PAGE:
North & Hillard Ex. 196: the following is to be translated into Latin: "He (Hannibal) had almost reached the top of the Alps, when some old men came to him in the guise of envoys. The misfortunes of others, they said, had been a warning to them, and they preferred to make trial of the friendship rather than the might of the Carthaginians, and were ready to do whatever he wished. Hannibal, considering that he must not rashly either trust or slight them, accepted them as guides,"
The tricky part (Answer Book): "...quos Hannibal duces quidem accepit (accepted those who are guides, the English requires "as guides"-ducendos?), neque iis a se temere credendum ratus neque omnino asperandos eos esse;".
The narrator is reporting what the fake envoys said to Hannibal—indirect speech requiring the acc.-infin. construction for the indirect statement: "omnino aspernandos eos esse"—they had not to be offended at all. The preceding gerundive is given differently—neuter, impersonal "credendum"; not, "credendum est"—is this permissible, omitting "est"? Presumably, given that credo takes dative, dative-plural "iis" must be deployed (for them to be believed). In the acc.-inf. credendos eos esse—"eos" would clash with "iis".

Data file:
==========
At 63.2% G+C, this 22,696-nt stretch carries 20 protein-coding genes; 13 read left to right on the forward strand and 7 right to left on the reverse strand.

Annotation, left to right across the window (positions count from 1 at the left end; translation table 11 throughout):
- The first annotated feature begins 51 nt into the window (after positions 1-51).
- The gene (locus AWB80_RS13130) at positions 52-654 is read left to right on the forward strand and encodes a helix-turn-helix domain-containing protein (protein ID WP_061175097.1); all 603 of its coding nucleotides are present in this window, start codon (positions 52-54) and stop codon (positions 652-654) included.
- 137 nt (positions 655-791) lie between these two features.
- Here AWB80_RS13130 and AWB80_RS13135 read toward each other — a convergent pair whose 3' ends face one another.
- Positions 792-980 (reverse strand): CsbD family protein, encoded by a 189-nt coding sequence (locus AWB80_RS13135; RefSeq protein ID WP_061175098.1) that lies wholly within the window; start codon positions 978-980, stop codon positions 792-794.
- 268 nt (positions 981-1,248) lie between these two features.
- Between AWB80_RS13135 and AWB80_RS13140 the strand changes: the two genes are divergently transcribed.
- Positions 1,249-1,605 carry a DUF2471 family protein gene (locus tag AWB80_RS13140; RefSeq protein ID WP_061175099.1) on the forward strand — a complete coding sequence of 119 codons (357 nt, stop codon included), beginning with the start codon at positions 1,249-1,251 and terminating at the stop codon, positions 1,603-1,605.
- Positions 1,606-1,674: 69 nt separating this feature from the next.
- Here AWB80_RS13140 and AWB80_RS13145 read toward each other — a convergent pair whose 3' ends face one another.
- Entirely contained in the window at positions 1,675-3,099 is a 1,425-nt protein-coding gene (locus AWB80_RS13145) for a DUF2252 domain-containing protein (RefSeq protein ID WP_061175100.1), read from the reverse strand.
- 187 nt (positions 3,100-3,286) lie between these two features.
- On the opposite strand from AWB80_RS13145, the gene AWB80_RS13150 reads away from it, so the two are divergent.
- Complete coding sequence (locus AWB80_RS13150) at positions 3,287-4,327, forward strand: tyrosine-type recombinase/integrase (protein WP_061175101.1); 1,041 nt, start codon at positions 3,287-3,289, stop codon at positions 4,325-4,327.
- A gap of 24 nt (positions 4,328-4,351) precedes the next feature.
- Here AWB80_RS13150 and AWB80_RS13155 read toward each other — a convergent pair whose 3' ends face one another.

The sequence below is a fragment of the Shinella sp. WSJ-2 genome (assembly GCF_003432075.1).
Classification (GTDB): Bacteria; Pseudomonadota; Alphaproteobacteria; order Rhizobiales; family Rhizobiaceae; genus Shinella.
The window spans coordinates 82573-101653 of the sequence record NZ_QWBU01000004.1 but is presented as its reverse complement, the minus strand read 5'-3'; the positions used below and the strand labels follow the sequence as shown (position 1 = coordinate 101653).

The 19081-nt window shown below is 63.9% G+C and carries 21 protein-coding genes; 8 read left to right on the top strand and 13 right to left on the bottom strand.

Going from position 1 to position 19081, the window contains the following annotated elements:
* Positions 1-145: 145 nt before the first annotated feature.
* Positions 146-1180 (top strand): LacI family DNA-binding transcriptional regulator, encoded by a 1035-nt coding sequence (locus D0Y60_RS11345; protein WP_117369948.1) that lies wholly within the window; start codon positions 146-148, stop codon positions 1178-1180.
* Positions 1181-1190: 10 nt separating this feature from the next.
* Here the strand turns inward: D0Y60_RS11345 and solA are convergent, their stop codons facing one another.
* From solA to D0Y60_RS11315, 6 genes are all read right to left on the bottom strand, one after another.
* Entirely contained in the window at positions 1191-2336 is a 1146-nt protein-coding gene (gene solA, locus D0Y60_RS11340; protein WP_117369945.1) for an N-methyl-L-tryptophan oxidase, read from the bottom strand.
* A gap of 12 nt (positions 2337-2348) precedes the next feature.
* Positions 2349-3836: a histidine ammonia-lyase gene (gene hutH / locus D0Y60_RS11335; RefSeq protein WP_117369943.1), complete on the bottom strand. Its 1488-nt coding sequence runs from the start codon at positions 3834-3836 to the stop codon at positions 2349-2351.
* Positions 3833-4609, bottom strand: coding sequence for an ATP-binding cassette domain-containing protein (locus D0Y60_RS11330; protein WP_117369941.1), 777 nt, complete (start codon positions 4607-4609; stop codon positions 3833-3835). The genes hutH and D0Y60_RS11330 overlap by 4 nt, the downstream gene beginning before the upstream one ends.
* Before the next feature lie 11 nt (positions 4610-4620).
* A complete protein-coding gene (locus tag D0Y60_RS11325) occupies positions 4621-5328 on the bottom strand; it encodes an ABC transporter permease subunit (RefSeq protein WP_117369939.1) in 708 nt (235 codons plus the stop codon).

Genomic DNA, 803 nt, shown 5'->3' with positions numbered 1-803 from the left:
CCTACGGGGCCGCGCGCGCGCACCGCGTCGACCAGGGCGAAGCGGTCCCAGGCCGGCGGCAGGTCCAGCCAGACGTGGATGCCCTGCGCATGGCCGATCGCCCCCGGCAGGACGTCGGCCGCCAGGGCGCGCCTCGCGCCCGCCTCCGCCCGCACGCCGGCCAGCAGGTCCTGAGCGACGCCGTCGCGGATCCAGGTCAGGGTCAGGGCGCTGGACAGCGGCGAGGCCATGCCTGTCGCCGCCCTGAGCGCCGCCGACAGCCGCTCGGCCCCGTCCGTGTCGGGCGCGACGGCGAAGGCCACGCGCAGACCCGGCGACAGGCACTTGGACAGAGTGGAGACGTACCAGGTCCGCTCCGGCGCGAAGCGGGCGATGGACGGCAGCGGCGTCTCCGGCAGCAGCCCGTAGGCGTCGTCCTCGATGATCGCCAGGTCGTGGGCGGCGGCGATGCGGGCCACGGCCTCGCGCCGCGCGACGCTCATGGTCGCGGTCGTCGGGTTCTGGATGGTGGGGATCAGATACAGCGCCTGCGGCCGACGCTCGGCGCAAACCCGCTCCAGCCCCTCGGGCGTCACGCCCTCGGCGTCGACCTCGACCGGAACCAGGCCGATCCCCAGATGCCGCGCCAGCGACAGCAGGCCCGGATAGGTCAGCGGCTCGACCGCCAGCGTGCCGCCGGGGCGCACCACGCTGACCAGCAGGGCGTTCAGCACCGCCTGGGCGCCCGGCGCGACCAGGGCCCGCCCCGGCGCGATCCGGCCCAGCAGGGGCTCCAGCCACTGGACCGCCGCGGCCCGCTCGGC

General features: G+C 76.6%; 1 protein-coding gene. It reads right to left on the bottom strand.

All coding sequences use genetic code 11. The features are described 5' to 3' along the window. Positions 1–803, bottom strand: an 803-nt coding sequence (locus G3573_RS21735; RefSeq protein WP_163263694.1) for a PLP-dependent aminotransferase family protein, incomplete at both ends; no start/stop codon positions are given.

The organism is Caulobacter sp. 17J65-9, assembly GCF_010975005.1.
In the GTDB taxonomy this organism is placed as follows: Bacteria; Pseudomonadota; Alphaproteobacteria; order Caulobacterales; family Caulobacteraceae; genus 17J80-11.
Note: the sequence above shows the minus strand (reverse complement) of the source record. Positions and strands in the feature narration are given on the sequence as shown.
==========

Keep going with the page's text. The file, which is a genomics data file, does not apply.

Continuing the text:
Is this why the impersonal construction has been used?
In all the examples I have found on this, "est" has been deployed eg.
"mihi currendum est"—I must run (it ought to be run by me);
"Romanis cum hostibus pugnandum est"—the Romans ought to fight with the enemy (it ought to be fought, by the Romans, with the enemy).
Initially, thought that these were gerundives-of-obligation; but, that would have needed Hannibal to go into the dative, Hannibali, as the person upon whom the obligations were falling--neither for him (a se) to be believing nor offending.